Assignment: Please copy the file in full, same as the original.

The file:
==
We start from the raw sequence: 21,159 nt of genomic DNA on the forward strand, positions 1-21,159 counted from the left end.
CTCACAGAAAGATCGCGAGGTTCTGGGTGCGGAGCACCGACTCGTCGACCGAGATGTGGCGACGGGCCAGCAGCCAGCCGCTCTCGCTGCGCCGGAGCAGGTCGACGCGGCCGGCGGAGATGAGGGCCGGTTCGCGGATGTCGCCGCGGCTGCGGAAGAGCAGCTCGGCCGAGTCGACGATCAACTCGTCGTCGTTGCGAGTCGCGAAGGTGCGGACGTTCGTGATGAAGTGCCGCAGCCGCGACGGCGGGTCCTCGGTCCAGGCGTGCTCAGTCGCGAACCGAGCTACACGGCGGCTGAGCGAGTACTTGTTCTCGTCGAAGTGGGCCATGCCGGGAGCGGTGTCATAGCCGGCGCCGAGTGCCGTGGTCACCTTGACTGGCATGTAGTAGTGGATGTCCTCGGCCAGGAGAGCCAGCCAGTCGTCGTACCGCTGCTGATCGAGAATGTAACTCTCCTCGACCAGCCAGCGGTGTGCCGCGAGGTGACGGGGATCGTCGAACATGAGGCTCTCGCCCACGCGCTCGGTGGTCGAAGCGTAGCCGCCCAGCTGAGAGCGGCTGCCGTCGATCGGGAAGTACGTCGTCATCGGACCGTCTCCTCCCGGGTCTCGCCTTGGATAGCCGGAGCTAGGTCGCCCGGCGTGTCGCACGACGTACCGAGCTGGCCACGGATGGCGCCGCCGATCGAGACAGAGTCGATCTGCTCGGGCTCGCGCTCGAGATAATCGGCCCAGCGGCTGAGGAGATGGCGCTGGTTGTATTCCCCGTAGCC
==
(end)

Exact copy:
We start from the raw sequence: 21,159 nt of genomic DNA on the forward strand, positions 1-21,159 counted from the left end.
CTCACAGAAAGATCGCGAGGTTCTGGGTGCGGAGCACCGACTCGTCGACCGAGATGTGGCGACGGGCCAGCAGCCAGCCGCTCTCGCTGCGCCGGAGCAGGTCGACGCGGCCGGCGGAGATGAGGGCCGGTTCGCGGATGTCGCCGCGGCTGCGGAAGAGCAGCTCGGCCGAGTCGACGATCAACTCGTCGTCGTTGCGAGTCGCGAAGGTGCGGACGTTCGTGATGAAGTGCCGCAGCCGCGACGGCGGGTCCTCGGTCCAGGCGTGCTCAGTCGCGAACCGAGCTACACGGCGGCTGAGCGAGTACTTGTTCTCGTCGAAGTGGGCCATGCCGGGAGCGGTGTCATAGCCGGCGCCGAGTGCCGTGGTCACCTTGACTGGCATGTAGTAGTGGATGTCCTCGGCCAGGAGAGCCAGCCAGTCGTCGTACCGCTGCTGATCGAGAATGTAACTCTCCTCGACCAGCCAGCGGTGTGCCGCGAGGTGACGGGGATCGTCGAACATGAGGCTCTCGCCCACGCGCTCGGTGGTCGAAGCGTAGCCGCCCAGCTGAGAGCGGCTGCCGTCGATCGGGAAGTACGTCGTCATCGGACCGTCTCCTCCCGGGTCTCGCCTTGGATAGCCGGAGCTAGGTCGCCCGGCGTGTCGCACGACGTACCGAGCTGGCCACGGATGGCGCCGCCGATCGAGACAGAGTCGATCTGCTCGGGCTCGCGCTCGAGATAATCGGCCCAGCGGCTGAGGAGATGGCGCTGGTTGTATTCCCCGTAGCC